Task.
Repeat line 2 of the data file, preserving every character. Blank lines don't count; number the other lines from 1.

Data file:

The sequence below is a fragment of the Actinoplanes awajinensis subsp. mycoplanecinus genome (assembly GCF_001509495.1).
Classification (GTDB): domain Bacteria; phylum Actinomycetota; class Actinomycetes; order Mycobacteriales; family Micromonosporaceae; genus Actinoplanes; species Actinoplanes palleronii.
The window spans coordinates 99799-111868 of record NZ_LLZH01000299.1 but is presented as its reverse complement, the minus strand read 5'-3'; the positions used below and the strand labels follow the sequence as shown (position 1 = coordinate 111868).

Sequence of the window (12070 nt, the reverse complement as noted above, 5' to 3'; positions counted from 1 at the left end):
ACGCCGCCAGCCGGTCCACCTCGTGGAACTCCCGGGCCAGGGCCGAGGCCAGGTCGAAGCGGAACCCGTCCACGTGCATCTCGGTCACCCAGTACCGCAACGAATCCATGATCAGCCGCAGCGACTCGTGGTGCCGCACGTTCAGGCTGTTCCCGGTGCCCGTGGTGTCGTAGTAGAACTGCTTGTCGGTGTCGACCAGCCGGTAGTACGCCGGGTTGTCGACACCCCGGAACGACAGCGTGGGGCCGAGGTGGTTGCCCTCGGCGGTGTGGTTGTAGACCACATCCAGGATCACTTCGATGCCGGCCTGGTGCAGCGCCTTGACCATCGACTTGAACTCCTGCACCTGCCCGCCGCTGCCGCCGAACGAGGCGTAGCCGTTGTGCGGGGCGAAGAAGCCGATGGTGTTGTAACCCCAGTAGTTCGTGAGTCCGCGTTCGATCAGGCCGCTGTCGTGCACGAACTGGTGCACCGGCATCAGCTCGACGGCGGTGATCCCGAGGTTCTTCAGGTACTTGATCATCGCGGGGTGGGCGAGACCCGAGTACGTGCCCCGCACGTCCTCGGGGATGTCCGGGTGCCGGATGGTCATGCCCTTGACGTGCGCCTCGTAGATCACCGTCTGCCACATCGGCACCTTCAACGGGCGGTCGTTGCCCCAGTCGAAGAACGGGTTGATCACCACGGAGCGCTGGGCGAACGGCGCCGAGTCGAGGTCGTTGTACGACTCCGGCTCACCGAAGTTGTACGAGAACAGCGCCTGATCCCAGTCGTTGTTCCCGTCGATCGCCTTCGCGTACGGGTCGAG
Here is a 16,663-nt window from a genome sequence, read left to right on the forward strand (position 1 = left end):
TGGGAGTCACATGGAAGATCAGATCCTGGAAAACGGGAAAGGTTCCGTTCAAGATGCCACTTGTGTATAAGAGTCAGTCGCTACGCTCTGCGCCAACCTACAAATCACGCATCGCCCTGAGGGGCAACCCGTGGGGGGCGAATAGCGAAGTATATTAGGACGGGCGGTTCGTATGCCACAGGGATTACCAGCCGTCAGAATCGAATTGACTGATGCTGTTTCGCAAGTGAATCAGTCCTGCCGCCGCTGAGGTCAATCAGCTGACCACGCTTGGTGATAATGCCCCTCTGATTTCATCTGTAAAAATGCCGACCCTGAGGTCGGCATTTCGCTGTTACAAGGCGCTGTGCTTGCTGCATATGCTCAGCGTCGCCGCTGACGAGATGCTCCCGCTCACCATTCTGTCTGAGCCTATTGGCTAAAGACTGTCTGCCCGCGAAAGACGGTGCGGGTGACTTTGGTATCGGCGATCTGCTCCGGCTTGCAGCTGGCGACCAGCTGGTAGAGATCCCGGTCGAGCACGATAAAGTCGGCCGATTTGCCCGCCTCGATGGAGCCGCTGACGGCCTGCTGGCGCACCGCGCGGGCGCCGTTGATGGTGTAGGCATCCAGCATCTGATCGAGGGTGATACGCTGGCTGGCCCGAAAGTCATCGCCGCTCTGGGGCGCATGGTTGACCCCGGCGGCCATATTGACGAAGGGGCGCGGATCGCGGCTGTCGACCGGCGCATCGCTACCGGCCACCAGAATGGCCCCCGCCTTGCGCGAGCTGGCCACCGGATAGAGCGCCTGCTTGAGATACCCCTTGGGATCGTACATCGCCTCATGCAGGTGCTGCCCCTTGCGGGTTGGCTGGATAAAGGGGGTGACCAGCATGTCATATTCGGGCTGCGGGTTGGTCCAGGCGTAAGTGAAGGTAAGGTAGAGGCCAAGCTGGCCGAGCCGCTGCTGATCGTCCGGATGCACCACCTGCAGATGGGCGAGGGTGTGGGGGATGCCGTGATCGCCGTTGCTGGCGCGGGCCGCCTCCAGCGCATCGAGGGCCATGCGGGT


Classification (GTDB): domain Bacteria; phylum Actinomycetota; class Actinomycetes; order Mycobacteriales; family Micromonosporaceae; genus Actinoplanes; species Actinoplanes palleronii.